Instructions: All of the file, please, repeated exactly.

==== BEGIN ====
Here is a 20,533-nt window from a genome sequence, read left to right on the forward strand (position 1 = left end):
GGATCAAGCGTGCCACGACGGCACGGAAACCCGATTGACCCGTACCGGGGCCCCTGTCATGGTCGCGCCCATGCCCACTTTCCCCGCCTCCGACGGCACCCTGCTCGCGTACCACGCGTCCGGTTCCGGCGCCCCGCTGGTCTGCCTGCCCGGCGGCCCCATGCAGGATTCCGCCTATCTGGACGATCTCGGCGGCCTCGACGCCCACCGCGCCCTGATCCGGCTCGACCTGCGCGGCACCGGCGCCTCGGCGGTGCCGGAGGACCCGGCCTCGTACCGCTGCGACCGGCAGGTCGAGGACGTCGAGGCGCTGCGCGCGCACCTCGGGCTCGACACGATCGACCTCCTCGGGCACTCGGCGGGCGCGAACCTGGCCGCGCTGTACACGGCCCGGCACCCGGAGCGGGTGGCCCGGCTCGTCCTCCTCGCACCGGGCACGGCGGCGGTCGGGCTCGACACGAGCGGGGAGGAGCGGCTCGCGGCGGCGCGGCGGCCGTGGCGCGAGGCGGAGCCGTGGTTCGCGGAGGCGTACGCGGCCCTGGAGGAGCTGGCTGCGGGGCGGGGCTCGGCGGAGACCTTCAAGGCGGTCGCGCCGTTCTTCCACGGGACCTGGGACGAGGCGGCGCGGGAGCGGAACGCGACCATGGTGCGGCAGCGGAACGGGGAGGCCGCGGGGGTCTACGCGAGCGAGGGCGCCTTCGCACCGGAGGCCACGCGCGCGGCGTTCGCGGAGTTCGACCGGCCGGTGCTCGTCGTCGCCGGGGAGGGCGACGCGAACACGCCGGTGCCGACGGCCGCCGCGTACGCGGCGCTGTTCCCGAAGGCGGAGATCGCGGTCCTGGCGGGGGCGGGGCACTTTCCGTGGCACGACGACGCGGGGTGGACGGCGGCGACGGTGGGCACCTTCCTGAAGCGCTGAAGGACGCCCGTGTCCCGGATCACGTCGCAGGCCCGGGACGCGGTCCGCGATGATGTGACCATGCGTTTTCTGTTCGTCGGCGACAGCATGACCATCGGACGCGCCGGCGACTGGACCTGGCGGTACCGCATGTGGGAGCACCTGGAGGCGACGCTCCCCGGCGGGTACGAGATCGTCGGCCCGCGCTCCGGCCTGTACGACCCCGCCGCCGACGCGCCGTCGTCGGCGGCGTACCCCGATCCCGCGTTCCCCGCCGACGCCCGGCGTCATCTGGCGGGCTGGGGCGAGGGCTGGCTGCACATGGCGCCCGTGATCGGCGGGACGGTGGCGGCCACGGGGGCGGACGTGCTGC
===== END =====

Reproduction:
Here is a 20,533-nt window from a genome sequence, read left to right on the forward strand (position 1 = left end):
GGATCAAGCGTGCCACGACGGCACGGAAACCCGATTGACCCGTACCGGGGCCCCTGTCATGGTCGCGCCCATGCCCACTTTCCCCGCCTCCGACGGCACCCTGCTCGCGTACCACGCGTCCGGTTCCGGCGCCCCGCTGGTCTGCCTGCCCGGCGGCCCCATGCAGGATTCCGCCTATCTGGACGATCTCGGCGGCCTCGACGCCCACCGCGCCCTGATCCGGCTCGACCTGCGCGGCACCGGCGCCTCGGCGGTGCCGGAGGACCCGGCCTCGTACCGCTGCGACCGGCAGGTCGAGGACGTCGAGGCGCTGCGCGCGCACCTCGGGCTCGACACGATCGACCTCCTCGGGCACTCGGCGGGCGCGAACCTGGCCGCGCTGTACACGGCCCGGCACCCGGAGCGGGTGGCCCGGCTCGTCCTCCTCGCACCGGGCACGGCGGCGGTCGGGCTCGACACGAGCGGGGAGGAGCGGCTCGCGGCGGCGCGGCGGCCGTGGCGCGAGGCGGAGCCGTGGTTCGCGGAGGCGTACGCGGCCCTGGAGGAGCTGGCTGCGGGGCGGGGCTCGGCGGAGACCTTCAAGGCGGTCGCGCCGTTCTTCCACGGGACCTGGGACGAGGCGGCGCGGGAGCGGAACGCGACCATGGTGCGGCAGCGGAACGGGGAGGCCGCGGGGGTCTACGCGAGCGAGGGCGCCTTCGCACCGGAGGCCACGCGCGCGGCGTTCGCGGAGTTCGACCGGCCGGTGCTCGTCGTCGCCGGGGAGGGCGACGCGAACACGCCGGTGCCGACGGCCGCCGCGTACGCGGCGCTGTTCCCGAAGGCGGAGATCGCGGTCCTGGCGGGGGCGGGGCACTTTCCGTGGCACGACGACGCGGGGTGGACGGCGGCGACGGTGGGCACCTTCCTGAAGCGCTGAAGGACGCCCGTGTCCCGGATCACGTCGCAGGCCCGGGACGCGGTCCGCGATGATGTGACCATGCGTTTTCTGTTCGTCGGCGACAGCATGACCATCGGACGCGCCGGCGACTGGACCTGGCGGTACCGCATGTGGGAGCACCTGGAGGCGACGCTCCCCGGCGGGTACGAGATCGTCGGCCCGCGCTCCGGCCTGTACGACCCCGCCGCCGACGCGCCGTCGTCGGCGGCGTACCCCGATCCCGCGTTCCCCGCCGACGCCCGGCGTCATCTGGCGGGCTGGGGCGAGGGCTGGCTGCACATGGCGCCCGTGATCGGCGGGACGGTGGCGGCCACGGGGGCGGACGTGCTGC